One measure of sampling error is the standard error (SE). There are about two chances in three that an estimate will differ by less than one SE from the figure that would have been obtained if the whole population had been included. There are about 19 chances in 20 that an estimate will differ by less than two SEs.

Relative standard error

The relative standard error (RSE) is a useful measure of sampling error. It is the SE expressed as a percentage of the estimate:

\(RSE\% = \left( {\frac{{SE}}{{estimate}}} \right) \times 100\)

Only estimates with RSEs less than 25% are considered reliable for most purposes. Estimates with larger RSEs, between 25% and less than 50% have been included in the publication, but are flagged to indicate they are subject to high SEs. These should be used with caution. Estimates with RSEs of 50% or more have also been flagged and are considered unreliable for most purposes. RSEs for these estimates are not published.

Margin of error for proportions

Another measure of sampling error is the Margin of Error (MOE). This describes the distance from the population value that the sample estimate is likely to be within and is particularly useful to understand the accuracy of proportion estimates. It is specified at a given level of confidence. Confidence levels typically used are 90%, 95% and 99%.

For example, at the 95% confidence level, the MOE indicates that there are about 19 chances in 20 that the estimate will differ by less than the specified MOE from the population value (the figure obtained if the whole population had been enumerated). The 95% MOE is calculated as 1.96 multiplied by the SE:

\({\mathop{\rm MOE}\nolimits} = SE \times 1.96\)

The RSE can also be used to directly calculate a 95% MOE by:

\({\mathop{\rm MOE}\nolimits} (y) \approx \frac{{RSE(y) \times y}}{{100}} \times 1.96\)

The MOEs in this publication are calculated at the 95% confidence level. This can easily be converted to a 90% confidence level by multiplying the MOE by:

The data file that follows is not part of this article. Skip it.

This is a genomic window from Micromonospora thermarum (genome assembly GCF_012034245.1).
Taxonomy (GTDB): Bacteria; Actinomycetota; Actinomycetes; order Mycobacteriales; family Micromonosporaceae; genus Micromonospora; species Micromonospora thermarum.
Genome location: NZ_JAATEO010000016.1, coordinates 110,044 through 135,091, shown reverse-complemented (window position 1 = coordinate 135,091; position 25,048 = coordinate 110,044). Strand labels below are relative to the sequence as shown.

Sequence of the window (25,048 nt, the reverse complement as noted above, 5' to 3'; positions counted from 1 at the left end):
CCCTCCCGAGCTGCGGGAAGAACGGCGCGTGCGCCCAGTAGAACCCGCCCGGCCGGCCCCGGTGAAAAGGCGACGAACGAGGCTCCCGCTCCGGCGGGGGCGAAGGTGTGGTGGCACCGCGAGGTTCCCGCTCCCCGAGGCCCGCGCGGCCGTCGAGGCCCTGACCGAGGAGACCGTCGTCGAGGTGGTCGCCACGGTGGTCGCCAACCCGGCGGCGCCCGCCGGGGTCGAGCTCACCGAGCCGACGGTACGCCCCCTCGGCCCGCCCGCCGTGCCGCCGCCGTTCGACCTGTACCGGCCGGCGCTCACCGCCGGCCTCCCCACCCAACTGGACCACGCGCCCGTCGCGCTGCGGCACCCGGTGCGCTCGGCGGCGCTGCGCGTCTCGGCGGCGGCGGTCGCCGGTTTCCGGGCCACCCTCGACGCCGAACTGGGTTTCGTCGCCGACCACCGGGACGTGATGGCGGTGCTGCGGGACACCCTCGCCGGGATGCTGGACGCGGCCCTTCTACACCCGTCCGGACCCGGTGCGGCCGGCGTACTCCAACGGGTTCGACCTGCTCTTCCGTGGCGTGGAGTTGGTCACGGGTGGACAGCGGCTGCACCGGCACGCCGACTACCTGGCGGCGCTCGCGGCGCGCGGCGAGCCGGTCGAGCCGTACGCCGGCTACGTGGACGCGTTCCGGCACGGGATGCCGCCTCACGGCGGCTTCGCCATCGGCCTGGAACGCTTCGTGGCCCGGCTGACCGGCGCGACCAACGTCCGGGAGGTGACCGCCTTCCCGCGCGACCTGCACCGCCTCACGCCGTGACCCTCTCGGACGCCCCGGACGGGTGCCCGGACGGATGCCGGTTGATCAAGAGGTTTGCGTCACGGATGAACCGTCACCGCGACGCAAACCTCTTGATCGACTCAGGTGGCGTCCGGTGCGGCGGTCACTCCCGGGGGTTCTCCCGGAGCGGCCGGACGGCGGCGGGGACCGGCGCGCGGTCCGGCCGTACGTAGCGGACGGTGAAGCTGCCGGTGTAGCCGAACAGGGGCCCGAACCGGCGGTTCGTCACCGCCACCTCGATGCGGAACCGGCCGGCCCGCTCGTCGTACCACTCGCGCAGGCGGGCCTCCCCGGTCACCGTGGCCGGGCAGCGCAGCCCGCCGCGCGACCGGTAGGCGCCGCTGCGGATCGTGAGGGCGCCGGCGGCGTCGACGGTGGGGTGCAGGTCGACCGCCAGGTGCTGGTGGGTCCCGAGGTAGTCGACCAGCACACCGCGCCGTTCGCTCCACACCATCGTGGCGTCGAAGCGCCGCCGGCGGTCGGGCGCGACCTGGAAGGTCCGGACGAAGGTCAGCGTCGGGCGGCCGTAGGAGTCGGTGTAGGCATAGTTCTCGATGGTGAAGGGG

\(\frac{{1.615}}{{1.96}}\)

or to a 99% confidence level by multiplying the MOE by:

\(\frac{{2.576}}{{1.96}}\)

Depending on how the estimate is to be used, an MOE of greater than 10% may be considered too large to inform decisions. For example, a proportion of 15% with an MOE of plus or minus 11% would mean the estimate could be anything from 4% to 26%. It is important to consider this range when using the estimates to make assertions about the population.

Confidence intervals

A confidence interval expresses the sampling error as a range in which the population value is expected to lie at a given level of confidence. A confidence interval is calculated by taking the estimate plus or minus the MOE of that estimate. In other terms, the 95% confidence interval is the estimate +/- MOE. 

Calculating measures of error

Proportions or percentages formed from the ratio of two estimates are also subject to sampling errors. The size of the error depends on the accuracy of both the numerator and the denominator. A formula to approximate the RSE of a proportion is given below. This formula is only valid when the numerator (x) is a subset of the denominator (y):

\({\mathop{\rm RSE}\nolimits} \left( {\frac{x}{y}} \right) \approx \sqrt {{{[RSE(x)]}^2} - {{[RSE(y)]}^2}} \)